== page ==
Kamis, 24 Februari 2011


Information work is a service profession. It is therefore important for information worker to understand society and its dynamics. This understanding enhance their ability to organize, retrieve and disseminate information to user populations in different information environments.

Society – group of people who live in a particular geographical area, are subject to a common system of political authority, are subject to a common system of political authority, and are aware of having a distinct identity from other groups around them (Giddens 1997).

Community (Unity of people smaller than a society) – Cluster of people sharing residential space, proximity in a geophysical location or area, also sharing networks of social interaction.

These are people and groups that influence our self-concept, emotions, attitudes, and behavior. These agents include family, schools, church, the work place, the state, peer groups and the mass media.

The family- “a group of persons directly linked by kin connections, the adult members of which assume responsibility for caring for children” (Giddens 1997:140).
The family is the primary agent of socialization because it is the child’s first encounter with society. From birth the child is exposed to traditions as well as societal norms through the family. Families are part of society therefore are also responsible for inculcating society’s norms and values to their members. Some families take the responsibility of inculcating religious norms.

A nuclear family is where two adults living together in a household with their own or adopted children;

An extended family consists of close relatives other than a married couple and children live in the same household or in close and continuous relationship with one another. Traditional societies consisted of extended families where responsibilities were shared among members. e.g. looking after the economic, educational and emotional needs of family members was shared among the various members of the extended family.

Functions of the family
Human beings are social beings, we need other humans for our survival. The family the family is the foundation for human survival. The following are some of the functions of the family:
Ø To ensure that babies survive to become adults;
Ø To regulate sexual activity;
Ø To ensure that children are properly socialized according to acceptable norms and values of society;
Ø To provide and support for other family members;
Ø To satisfy our emotional needs for love and security;
Ø To provide us with a sense of identity and belonging (emotionally, and socially).

Parenting styles
Parenting style is affected by both the parents' and children's temperaments, and is largely based on the influence of one’s own parents and culture. Most parents learn parenting practices from their own parents — some they accept, some they discard.
Parents and parenting styles play an important role in the socialization process.

Authoritarian parents are strict and have a set standard of behavior that is not negotiable. Children are expected to do as they are told without questioning any decisions made by their parents. They regard obedience and respective as very important. They do not display love and warmth in their dealings with their children although they take their parent responsibility seriously. As adults, children from authoritarian families tend to be shy, withdrawn and unfriendly in social situations.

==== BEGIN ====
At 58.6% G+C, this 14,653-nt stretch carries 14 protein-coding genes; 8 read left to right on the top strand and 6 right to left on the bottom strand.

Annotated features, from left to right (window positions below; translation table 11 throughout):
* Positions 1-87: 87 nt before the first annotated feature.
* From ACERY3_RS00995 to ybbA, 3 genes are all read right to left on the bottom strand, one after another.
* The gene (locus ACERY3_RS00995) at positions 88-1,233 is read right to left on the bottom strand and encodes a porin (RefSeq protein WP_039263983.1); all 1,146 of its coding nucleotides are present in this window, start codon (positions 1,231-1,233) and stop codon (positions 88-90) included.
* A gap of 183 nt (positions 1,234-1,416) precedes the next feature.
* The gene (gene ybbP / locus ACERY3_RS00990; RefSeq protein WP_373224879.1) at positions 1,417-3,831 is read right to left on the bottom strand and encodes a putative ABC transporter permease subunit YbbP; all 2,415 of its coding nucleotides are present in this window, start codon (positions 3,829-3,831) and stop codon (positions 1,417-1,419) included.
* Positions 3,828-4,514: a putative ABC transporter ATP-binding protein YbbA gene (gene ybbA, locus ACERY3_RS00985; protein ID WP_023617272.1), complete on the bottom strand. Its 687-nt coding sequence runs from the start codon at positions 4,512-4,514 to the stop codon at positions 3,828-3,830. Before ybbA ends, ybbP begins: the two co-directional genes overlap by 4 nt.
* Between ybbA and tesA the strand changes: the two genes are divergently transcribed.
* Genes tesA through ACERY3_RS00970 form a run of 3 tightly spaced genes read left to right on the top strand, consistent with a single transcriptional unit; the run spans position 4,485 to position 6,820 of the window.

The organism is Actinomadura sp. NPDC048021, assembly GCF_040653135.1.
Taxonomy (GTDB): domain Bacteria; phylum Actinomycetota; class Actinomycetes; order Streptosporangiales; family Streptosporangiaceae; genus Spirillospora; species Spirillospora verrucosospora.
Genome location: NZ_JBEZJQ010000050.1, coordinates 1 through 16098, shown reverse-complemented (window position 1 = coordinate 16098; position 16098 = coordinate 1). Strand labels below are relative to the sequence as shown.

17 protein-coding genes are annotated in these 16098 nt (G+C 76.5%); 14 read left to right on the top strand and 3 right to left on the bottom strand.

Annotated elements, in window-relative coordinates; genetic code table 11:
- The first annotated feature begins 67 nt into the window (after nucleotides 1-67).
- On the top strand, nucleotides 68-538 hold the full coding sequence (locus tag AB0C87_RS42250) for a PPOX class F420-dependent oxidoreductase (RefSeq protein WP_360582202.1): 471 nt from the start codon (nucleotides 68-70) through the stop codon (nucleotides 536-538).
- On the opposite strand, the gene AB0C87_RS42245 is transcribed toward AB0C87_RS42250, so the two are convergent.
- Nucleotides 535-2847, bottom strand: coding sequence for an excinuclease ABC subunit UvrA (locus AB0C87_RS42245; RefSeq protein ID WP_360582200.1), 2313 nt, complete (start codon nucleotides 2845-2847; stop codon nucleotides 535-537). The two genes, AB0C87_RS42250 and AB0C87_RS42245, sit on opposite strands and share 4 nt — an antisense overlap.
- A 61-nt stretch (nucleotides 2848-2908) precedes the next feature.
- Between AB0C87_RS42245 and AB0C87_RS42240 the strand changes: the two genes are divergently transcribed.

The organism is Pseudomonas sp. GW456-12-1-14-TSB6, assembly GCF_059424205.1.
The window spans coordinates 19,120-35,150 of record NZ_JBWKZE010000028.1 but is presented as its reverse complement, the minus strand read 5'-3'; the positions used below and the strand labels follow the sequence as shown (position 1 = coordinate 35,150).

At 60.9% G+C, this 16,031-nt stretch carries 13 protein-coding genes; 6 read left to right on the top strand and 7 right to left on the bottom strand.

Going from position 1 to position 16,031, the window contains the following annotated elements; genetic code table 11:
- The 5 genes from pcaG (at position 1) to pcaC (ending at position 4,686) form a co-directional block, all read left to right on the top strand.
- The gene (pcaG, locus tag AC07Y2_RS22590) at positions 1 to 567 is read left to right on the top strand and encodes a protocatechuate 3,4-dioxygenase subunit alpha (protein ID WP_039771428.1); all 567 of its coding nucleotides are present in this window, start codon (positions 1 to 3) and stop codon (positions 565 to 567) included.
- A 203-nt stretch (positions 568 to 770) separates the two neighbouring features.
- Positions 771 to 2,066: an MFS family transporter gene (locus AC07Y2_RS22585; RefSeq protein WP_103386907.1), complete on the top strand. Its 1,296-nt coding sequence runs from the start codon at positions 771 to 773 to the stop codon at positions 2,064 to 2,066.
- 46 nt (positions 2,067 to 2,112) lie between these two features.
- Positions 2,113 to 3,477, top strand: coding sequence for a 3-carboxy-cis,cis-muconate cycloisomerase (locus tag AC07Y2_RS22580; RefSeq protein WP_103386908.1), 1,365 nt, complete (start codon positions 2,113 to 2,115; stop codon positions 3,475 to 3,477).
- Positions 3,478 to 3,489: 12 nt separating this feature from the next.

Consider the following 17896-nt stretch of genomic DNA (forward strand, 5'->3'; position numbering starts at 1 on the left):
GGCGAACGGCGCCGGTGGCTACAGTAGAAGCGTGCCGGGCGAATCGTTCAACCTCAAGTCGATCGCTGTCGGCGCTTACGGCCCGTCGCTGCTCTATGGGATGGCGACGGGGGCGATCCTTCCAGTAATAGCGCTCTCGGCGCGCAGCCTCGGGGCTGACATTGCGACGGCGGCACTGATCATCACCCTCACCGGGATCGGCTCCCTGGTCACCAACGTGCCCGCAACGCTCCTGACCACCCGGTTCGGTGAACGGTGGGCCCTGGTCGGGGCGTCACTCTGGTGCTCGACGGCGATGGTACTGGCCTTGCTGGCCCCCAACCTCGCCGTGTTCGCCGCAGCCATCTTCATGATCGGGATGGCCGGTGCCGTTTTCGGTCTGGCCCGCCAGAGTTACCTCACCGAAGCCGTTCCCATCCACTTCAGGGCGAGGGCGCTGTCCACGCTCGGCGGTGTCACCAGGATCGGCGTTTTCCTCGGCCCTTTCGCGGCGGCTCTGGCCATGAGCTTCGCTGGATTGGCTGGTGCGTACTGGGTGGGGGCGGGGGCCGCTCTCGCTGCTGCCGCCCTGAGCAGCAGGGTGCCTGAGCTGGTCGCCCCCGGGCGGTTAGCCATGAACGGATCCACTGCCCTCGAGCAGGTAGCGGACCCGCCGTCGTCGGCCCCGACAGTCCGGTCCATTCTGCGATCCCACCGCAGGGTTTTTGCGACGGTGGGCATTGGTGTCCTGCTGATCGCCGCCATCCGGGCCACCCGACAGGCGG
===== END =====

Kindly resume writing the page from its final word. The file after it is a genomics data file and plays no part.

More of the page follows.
Authoritative parenting/Balanced parenting
The parents are demanding. This type is characterized by a child-centered approach that holds high expectations of maturity, compliance to parental rules and directions, while allowing for an open dialogue about those rules and behaviors between the parent and child. This type of parenting encourages children to be independent but still places limits and controls on their actions." "Extensive verbal give-and-take is allowed, and parents are warm and nurturant toward the child." Authoritative parents are not usually as controlling, allowing the child to explore more freely, thus having them make their own decisions based upon their own reasoning. Authoritative parents set limits and demand maturity, but when punishing a child, the parent will explain his or her motive for their punishment. "Their punishments are measured and consistent in discipline, not harsh or arbitrary. Parents will set clear standards for their children, monitor limits that they set, and also allow children to develop autonomy. They also expect mature, independent, and age-appropriate behavior of children." They are attentive to their children’s needs and concerns, and will typically forgive and teach instead of punishing if a child falls short. This is supposed to result in children having a higher self esteem and independence because of the democratic give-take nature of the authoritative parenting style. This is the most recommended style of parenting by child-rearing experts.

Indulgent parenting/Permissive parenting
The parent is responsive but not demanding.
Indulgent parenting, also called permissive, nondirective or lenient, is characterized as having few behavioral expectations for the child. "Indulgent parenting is a style of parenting in which parents are very involved with their children but place few demands or controls on them. Parents are nurturing and accepting, and are very responsive to the child's needs and wishes. Indulgent parents do not require children to regulate themselves or behave appropriately.